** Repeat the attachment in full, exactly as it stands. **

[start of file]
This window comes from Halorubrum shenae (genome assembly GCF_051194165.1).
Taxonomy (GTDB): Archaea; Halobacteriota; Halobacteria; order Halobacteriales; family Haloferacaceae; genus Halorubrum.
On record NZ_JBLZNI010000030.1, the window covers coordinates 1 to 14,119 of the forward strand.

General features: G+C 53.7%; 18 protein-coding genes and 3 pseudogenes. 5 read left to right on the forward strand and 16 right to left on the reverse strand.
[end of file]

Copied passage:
This window comes from Halorubrum shenae (genome assembly GCF_051194165.1).
Taxonomy (GTDB): Archaea; Halobacteriota; Halobacteria; order Halobacteriales; family Haloferacaceae; genus Halorubrum.
On record NZ_JBLZNI010000030.1, the window covers coordinates 1 to 14,119 of the forward strand.

General features: G+C 53.7%; 18 protein-coding genes and 3 pseudogenes. 5 read left to right on the forward strand and 16 right to left on the reverse strand.